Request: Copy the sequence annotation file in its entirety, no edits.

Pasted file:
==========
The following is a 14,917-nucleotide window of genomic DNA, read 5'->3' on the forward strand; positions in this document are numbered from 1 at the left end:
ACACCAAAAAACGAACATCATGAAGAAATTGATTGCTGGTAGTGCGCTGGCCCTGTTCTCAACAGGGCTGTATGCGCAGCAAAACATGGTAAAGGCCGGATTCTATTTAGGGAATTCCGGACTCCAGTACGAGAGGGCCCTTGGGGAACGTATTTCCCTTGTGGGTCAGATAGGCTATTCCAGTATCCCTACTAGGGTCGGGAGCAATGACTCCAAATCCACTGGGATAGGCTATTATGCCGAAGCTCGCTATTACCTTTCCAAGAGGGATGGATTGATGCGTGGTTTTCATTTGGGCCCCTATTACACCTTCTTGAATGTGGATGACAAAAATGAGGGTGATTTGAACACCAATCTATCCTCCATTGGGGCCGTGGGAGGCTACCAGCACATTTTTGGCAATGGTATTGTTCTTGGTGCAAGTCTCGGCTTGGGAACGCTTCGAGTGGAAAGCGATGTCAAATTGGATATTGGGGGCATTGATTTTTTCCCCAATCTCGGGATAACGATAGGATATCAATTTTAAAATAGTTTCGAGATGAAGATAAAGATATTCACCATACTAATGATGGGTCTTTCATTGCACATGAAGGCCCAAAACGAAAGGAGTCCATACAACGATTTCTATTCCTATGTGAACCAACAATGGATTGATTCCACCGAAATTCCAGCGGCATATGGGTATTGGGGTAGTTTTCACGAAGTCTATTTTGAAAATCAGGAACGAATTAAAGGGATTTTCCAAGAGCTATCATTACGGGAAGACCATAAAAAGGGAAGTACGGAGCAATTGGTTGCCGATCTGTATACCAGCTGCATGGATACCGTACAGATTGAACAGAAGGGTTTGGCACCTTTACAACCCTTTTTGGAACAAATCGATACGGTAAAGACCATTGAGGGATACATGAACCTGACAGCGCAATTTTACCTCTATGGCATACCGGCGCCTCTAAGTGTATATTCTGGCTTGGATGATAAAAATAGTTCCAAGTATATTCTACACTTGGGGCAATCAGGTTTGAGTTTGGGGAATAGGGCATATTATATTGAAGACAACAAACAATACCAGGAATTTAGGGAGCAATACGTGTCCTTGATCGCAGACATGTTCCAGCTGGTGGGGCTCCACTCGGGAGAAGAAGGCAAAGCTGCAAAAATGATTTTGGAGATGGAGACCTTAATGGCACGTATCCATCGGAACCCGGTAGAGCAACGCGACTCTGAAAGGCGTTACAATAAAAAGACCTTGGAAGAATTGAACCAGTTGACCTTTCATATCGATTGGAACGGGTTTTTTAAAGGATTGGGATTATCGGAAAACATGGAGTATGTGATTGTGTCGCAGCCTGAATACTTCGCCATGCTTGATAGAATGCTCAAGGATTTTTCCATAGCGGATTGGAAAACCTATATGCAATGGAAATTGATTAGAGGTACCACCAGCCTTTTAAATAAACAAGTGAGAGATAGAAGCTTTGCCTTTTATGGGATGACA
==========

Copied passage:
The following is a 14,917-nucleotide window of genomic DNA, read 5'->3' on the forward strand; positions in this document are numbered from 1 at the left end:
ACACCAAAAAACGAACATCATGAAGAAATTGATTGCTGGTAGTGCGCTGGCCCTGTTCTCAACAGGGCTGTATGCGCAGCAAAACATGGTAAAGGCCGGATTCTATTTAGGGAATTCCGGACTCCAGTACGAGAGGGCCCTTGGGGAACGTATTTCCCTTGTGGGTCAGATAGGCTATTCCAGTATCCCTACTAGGGTCGGGAGCAATGACTCCAAATCCACTGGGATAGGCTATTATGCCGAAGCTCGCTATTACCTTTCCAAGAGGGATGGATTGATGCGTGGTTTTCATTTGGGCCCCTATTACACCTTCTTGAATGTGGATGACAAAAATGAGGGTGATTTGAACACCAATCTATCCTCCATTGGGGCCGTGGGAGGCTACCAGCACATTTTTGGCAATGGTATTGTTCTTGGTGCAAGTCTCGGCTTGGGAACGCTTCGAGTGGAAAGCGATGTCAAATTGGATATTGGGGGCATTGATTTTTTCCCCAATCTCGGGATAACGATAGGATATCAATTTTAAAATAGTTTCGAGATGAAGATAAAGATATTCACCATACTAATGATGGGTCTTTCATTGCACATGAAGGCCCAAAACGAAAGGAGTCCATACAACGATTTCTATTCCTATGTGAACCAACAATGGATTGATTCCACCGAAATTCCAGCGGCATATGGGTATTGGGGTAGTTTTCACGAAGTCTATTTTGAAAATCAGGAACGAATTAAAGGGATTTTCCAAGAGCTATCATTACGGGAAGACCATAAAAAGGGAAGTACGGAGCAATTGGTTGCCGATCTGTATACCAGCTGCATGGATACCGTACAGATTGAACAGAAGGGTTTGGCACCTTTACAACCCTTTTTGGAACAAATCGATACGGTAAAGACCATTGAGGGATACATGAACCTGACAGCGCAATTTTACCTCTATGGCATACCGGCGCCTCTAAGTGTATATTCTGGCTTGGATGATAAAAATAGTTCCAAGTATATTCTACACTTGGGGCAATCAGGTTTGAGTTTGGGGAATAGGGCATATTATATTGAAGACAACAAACAATACCAGGAATTTAGGGAGCAATACGTGTCCTTGATCGCAGACATGTTCCAGCTGGTGGGGCTCCACTCGGGAGAAGAAGGCAAAGCTGCAAAAATGATTTTGGAGATGGAGACCTTAATGGCACGTATCCATCGGAACCCGGTAGAGCAACGCGACTCTGAAAGGCGTTACAATAAAAAGACCTTGGAAGAATTGAACCAGTTGACCTTTCATATCGATTGGAACGGGTTTTTTAAAGGATTGGGATTATCGGAAAACATGGAGTATGTGATTGTGTCGCAGCCTGAATACTTCGCCATGCTTGATAGAATGCTCAAGGATTTTTCCATAGCGGATTGGAAAACCTATATGCAATGGAAATTGATTAGAGGTACCACCAGCCTTTTAAATAAACAAGTGAGAGATAGAAGCTTTGCCTTTTATGGGATGACA